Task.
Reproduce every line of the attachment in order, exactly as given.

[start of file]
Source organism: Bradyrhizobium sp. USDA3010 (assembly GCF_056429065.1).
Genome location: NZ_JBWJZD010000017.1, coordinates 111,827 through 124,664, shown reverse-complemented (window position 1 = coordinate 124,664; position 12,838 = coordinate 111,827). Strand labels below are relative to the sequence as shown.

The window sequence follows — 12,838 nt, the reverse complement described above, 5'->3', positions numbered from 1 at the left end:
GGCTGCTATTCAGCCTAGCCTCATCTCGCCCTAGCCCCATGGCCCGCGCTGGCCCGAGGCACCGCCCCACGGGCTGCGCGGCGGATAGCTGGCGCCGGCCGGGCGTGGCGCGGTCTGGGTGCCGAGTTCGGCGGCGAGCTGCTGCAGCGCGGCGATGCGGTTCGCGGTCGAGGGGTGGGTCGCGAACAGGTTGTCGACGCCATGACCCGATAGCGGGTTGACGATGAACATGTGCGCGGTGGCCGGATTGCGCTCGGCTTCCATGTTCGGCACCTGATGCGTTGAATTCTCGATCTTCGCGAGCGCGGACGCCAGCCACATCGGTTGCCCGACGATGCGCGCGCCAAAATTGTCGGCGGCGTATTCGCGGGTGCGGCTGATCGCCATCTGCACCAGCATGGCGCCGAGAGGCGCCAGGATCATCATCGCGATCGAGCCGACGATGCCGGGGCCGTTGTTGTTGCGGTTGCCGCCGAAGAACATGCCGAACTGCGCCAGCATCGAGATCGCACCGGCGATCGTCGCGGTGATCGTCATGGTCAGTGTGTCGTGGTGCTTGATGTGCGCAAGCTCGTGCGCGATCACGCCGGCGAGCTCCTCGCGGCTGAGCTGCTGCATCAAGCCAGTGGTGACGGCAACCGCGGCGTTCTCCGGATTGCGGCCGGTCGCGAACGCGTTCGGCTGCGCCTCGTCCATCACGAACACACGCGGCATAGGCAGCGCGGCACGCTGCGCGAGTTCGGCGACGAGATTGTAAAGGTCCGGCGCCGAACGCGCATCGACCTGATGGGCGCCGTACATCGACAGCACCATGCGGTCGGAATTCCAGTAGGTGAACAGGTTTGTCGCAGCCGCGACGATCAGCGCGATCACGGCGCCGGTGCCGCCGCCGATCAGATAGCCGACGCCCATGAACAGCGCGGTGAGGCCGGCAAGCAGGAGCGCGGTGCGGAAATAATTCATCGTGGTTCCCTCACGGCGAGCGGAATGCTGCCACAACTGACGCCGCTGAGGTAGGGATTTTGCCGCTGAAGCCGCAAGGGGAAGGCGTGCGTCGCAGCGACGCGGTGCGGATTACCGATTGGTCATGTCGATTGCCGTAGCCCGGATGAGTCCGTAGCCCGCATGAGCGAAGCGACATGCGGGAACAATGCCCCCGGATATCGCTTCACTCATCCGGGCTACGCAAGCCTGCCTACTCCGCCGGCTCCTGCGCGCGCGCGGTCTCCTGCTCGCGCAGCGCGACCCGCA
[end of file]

Source organism: Bradyrhizobium sp. USDA3010 (assembly GCF_056429065.1).
Genome location: NZ_JBWJZD010000017.1, coordinates 111,827 through 124,664, shown reverse-complemented (window position 1 = coordinate 124,664; position 12,838 = coordinate 111,827). Strand labels below are relative to the sequence as shown.

The window sequence follows — 12,838 nt, the reverse complement described above, 5'->3', positions numbered from 1 at the left end:
GGCTGCTATTCAGCCTAGCCTCATCTCGCCCTAGCCCCATGGCCCGCGCTGGCCCGAGGCACCGCCCCACGGGCTGCGCGGCGGATAGCTGGCGCCGGCCGGGCGTGGCGCGGTCTGGGTGCCGAGTTCGGCGGCGAGCTGCTGCAGCGCGGCGATGCGGTTCGCGGTCGAGGGGTGGGTCGCGAACAGGTTGTCGACGCCATGACCCGATAGCGGGTTGACGATGAACATGTGCGCGGTGGCCGGATTGCGCTCGGCTTCCATGTTCGGCACCTGATGCGTTGAATTCTCGATCTTCGCGAGCGCGGACGCCAGCCACATCGGTTGCCCGACGATGCGCGCGCCAAAATTGTCGGCGGCGTATTCGCGGGTGCGGCTGATCGCCATCTGCACCAGCATGGCGCCGAGAGGCGCCAGGATCATCATCGCGATCGAGCCGACGATGCCGGGGCCGTTGTTGTTGCGGTTGCCGCCGAAGAACATGCCGAACTGCGCCAGCATCGAGATCGCACCGGCGATCGTCGCGGTGATCGTCATGGTCAGTGTGTCGTGGTGCTTGATGTGCGCAAGCTCGTGCGCGATCACGCCGGCGAGCTCCTCGCGGCTGAGCTGCTGCATCAAGCCAGTGGTGACGGCAACCGCGGCGTTCTCCGGATTGCGGCCGGTCGCGAACGCGTTCGGCTGCGCCTCGTCCATCACGAACACACGCGGCATAGGCAGCGCGGCACGCTGCGCGAGTTCGGCGACGAGATTGTAAAGGTCCGGCGCCGAACGCGCATCGACCTGATGGGCGCCGTACATCGACAGCACCATGCGGTCGGAATTCCAGTAGGTGAACAGGTTTGTCGCAGCCGCGACGATCAGCGCGATCACGGCGCCGGTGCCGCCGCCGATCAGATAGCCGACGCCCATGAACAGCGCGGTGAGGCCGGCAAGCAGGAGCGCGGTGCGGAAATAATTCATCGTGGTTCCCTCACGGCGAGCGGAATGCTGCCACAACTGACGCCGCTGAGGTAGGGATTTTGCCGCTGAAGCCGCAAGGGGAAGGCGTGCGTCGCAGCGACGCGGTGCGGATTACCGATTGGTCATGTCGATTGCCGTAGCCCGGATGAGTCCGTAGCCCGCATGAGCGAAGCGACATGCGGGAACAATGCCCCCGGATATCGCTTCACTCATCCGGGCTACGCAAGCCTGCCTACTCCGCCGGCTCCTGCGCGCGCGCGGTCTCCTGCTCGCGCAGCGCGACCCGCA